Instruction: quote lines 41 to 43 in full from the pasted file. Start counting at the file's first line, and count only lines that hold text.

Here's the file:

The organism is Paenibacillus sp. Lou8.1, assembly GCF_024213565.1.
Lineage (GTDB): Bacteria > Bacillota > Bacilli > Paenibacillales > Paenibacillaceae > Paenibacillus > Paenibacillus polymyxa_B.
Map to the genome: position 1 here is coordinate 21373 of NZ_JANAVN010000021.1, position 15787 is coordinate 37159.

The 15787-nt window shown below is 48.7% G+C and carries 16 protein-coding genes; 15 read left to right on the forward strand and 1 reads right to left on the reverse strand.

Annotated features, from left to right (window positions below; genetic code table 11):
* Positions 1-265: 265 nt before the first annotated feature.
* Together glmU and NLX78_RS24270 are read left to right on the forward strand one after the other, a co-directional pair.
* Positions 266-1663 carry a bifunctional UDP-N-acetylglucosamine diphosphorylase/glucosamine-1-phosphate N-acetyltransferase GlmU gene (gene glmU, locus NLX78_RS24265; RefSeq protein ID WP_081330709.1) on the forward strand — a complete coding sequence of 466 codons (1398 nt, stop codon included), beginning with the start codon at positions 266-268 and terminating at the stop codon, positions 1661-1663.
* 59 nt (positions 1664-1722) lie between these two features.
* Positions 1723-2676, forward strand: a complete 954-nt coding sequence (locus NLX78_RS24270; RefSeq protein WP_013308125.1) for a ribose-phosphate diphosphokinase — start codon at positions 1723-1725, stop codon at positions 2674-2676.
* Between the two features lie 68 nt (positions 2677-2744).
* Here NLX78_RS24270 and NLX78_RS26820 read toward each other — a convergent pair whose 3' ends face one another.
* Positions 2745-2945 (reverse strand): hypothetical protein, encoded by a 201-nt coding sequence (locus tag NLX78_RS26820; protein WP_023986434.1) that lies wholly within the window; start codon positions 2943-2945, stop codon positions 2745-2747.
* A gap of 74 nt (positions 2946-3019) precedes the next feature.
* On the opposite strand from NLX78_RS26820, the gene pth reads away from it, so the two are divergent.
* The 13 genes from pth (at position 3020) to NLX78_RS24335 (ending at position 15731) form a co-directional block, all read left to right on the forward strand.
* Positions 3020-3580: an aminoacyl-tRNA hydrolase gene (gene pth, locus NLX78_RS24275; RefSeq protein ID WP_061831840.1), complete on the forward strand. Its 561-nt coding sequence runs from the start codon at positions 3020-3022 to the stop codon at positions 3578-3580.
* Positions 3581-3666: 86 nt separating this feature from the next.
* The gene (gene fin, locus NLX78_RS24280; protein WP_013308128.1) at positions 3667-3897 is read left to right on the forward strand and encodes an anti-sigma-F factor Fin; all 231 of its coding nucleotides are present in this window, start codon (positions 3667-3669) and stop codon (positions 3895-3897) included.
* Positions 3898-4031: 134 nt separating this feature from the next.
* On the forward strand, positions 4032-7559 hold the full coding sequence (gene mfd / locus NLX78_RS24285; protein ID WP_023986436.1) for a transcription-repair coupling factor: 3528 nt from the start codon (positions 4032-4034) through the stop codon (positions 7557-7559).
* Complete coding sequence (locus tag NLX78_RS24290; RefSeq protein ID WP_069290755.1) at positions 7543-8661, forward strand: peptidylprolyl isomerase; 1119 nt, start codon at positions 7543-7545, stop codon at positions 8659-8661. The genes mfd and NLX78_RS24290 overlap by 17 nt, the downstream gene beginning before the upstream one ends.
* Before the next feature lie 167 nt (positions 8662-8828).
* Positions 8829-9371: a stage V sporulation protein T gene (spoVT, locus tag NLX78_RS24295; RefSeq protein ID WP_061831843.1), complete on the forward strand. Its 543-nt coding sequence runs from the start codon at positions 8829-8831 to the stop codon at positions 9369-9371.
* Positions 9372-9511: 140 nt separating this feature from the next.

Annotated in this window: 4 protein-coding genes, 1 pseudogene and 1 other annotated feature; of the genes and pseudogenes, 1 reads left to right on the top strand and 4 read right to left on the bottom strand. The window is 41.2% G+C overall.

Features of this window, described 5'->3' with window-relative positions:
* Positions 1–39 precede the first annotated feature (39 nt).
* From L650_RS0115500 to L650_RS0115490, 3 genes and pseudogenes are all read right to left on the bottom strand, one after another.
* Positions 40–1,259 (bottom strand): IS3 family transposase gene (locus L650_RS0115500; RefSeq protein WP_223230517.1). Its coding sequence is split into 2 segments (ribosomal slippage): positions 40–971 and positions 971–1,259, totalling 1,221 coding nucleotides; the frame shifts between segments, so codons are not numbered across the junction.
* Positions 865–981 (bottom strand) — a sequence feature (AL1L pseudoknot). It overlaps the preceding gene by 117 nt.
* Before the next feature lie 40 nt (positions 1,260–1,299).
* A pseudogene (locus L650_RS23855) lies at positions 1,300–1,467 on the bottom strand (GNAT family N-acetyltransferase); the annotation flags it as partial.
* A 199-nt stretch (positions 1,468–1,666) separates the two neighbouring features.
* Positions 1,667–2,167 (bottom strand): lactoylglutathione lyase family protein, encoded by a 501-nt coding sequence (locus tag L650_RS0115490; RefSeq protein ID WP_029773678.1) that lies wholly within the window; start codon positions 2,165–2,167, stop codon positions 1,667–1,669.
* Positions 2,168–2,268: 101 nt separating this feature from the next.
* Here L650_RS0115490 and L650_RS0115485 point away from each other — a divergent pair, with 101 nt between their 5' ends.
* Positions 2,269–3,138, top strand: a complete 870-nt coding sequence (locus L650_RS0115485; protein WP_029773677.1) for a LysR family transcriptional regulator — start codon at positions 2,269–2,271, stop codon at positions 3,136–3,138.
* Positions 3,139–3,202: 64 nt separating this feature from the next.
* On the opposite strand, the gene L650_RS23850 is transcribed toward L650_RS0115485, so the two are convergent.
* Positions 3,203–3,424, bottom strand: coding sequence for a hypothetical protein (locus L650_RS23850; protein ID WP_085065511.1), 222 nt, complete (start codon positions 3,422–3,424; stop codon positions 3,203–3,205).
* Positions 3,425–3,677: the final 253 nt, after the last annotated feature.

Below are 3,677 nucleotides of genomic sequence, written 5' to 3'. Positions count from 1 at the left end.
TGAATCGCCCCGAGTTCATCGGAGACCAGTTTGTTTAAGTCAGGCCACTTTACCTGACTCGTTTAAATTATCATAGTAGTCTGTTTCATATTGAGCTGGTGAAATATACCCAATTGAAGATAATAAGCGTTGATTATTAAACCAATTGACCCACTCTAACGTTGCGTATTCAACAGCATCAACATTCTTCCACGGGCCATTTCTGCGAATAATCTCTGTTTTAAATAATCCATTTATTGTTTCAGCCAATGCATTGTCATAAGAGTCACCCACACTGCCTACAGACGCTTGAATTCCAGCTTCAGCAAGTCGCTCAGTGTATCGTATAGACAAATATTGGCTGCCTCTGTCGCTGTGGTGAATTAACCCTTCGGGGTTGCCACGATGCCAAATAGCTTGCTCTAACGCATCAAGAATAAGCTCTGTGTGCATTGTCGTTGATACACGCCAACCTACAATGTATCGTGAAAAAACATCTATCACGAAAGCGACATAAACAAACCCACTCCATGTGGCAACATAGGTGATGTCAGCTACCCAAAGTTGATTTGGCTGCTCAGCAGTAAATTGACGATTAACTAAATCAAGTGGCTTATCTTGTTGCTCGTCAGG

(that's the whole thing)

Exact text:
* Positions 3,203–3,424, bottom strand: coding sequence for a hypothetical protein (locus L650_RS23850; protein ID WP_085065511.1), 222 nt, complete (start codon positions 3,422–3,424; stop codon positions 3,203–3,205).
* Positions 3,425–3,677: the final 253 nt, after the last annotated feature.

Below are 3,677 nucleotides of genomic sequence, written 5' to 3'. Positions count from 1 at the left end.